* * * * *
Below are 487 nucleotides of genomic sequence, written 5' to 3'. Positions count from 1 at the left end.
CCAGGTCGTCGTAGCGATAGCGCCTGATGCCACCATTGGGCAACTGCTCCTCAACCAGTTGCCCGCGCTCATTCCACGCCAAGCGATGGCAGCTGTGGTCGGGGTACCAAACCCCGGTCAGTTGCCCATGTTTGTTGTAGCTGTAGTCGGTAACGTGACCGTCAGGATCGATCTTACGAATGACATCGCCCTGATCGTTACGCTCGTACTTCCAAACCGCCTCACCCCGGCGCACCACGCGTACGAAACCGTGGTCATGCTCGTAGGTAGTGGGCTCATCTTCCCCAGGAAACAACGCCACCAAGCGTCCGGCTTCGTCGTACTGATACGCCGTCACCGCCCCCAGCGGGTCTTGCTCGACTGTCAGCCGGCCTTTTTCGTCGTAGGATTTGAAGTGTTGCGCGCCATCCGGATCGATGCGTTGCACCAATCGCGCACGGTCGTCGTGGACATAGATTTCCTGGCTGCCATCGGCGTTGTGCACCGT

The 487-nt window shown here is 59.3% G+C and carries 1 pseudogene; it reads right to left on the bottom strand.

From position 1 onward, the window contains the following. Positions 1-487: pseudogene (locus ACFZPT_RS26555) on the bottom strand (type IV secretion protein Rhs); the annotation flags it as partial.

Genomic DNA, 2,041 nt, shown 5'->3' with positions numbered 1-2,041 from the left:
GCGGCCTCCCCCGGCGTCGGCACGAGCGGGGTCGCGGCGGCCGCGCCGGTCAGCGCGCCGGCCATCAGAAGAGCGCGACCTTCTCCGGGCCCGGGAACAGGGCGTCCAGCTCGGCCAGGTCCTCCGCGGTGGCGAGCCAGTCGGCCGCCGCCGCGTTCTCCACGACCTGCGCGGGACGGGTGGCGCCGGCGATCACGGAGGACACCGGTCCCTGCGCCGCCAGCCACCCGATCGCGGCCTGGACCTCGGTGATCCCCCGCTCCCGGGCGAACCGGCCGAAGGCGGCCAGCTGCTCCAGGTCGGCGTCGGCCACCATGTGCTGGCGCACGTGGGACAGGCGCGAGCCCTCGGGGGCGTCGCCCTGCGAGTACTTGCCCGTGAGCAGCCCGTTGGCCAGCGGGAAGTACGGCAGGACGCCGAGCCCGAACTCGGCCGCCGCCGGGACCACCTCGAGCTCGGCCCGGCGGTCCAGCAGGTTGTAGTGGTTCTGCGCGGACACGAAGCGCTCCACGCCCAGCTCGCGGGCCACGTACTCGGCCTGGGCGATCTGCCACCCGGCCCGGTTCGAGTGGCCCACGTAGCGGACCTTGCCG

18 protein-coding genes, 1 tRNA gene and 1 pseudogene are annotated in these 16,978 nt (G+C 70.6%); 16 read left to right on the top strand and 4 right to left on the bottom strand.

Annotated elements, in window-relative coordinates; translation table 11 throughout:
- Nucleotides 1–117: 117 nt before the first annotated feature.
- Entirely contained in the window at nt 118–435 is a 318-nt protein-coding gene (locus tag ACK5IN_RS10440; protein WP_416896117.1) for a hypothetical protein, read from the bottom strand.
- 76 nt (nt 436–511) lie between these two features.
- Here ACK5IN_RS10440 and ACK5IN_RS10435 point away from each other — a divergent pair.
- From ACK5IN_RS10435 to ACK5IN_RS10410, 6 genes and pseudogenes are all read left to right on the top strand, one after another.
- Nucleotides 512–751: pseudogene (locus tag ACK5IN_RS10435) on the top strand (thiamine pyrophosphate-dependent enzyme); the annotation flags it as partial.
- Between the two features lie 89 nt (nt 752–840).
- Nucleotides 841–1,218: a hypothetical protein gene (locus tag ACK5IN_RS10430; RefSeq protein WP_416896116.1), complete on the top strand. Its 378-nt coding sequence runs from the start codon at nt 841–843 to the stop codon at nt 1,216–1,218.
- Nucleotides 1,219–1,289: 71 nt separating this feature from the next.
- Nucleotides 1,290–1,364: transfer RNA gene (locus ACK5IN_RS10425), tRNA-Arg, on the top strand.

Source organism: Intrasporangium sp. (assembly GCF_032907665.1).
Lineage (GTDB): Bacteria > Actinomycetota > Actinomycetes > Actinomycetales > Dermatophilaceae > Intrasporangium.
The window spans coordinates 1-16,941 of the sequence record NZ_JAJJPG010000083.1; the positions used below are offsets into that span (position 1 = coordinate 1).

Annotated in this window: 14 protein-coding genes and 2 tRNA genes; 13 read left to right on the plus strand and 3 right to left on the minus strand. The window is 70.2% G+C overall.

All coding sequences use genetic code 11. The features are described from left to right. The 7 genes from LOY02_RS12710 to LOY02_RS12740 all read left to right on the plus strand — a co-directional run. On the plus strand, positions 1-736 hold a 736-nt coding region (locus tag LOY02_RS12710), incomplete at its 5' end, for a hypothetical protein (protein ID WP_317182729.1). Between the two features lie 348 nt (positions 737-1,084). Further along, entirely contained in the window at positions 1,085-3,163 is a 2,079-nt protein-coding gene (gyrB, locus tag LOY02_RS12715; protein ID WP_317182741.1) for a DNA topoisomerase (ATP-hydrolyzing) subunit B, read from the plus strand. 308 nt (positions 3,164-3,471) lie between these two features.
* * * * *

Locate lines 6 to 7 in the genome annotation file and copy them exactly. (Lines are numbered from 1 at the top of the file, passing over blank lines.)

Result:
GCGGCCTCCCCCGGCGTCGGCACGAGCGGGGTCGCGGCGGCCGCGCCGGTCAGCGCGCCGGCCATCAGAAGAGCGCGACCTTCTCCGGGCCCGGGAACAGGGCGTCCAGCTCGGCCAGGTCCTCCGCGGTGGCGAGCCAGTCGGCCGCCGCCGCGTTCTCCACGACCTGCGCGGGACGGGTGGCGCCGGCGATCACGGAGGACACCGGTCCCTGCGCCGCCAGCCACCCGATCGCGGCCTGGACCTCGGTGATCCCCCGCTCCCGGGCGAACCGGCCGAAGGCGGCCAGCTGCTCCAGGTCGGCGTCGGCCACCATGTGCTGGCGCACGTGGGACAGGCGCGAGCCCTCGGGGGCGTCGCCCTGCGAGTACTTGCCCGTGAGCAGCCCGTTGGCCAGCGGGAAGTACGGCAGGACGCCGAGCCCGAACTCGGCCGCCGCCGGGACCACCTCGAGCTCGGCCCGGCGGTCCAGCAGGTTGTAGTGGTTCTGCGCGGACACGAAGCGCTCCACGCCCAGCTCGCGGGCCACGTACTCGGCCTGGGCGATCTGCCACCCGGCCCGGTTCGAGTGGCCCACGTAGCGGACCTTGCCG

18 protein-coding genes, 1 tRNA gene and 1 pseudogene are annotated in these 16,978 nt (G+C 70.6%); 16 read left to right on the top strand and 4 right to left on the bottom strand.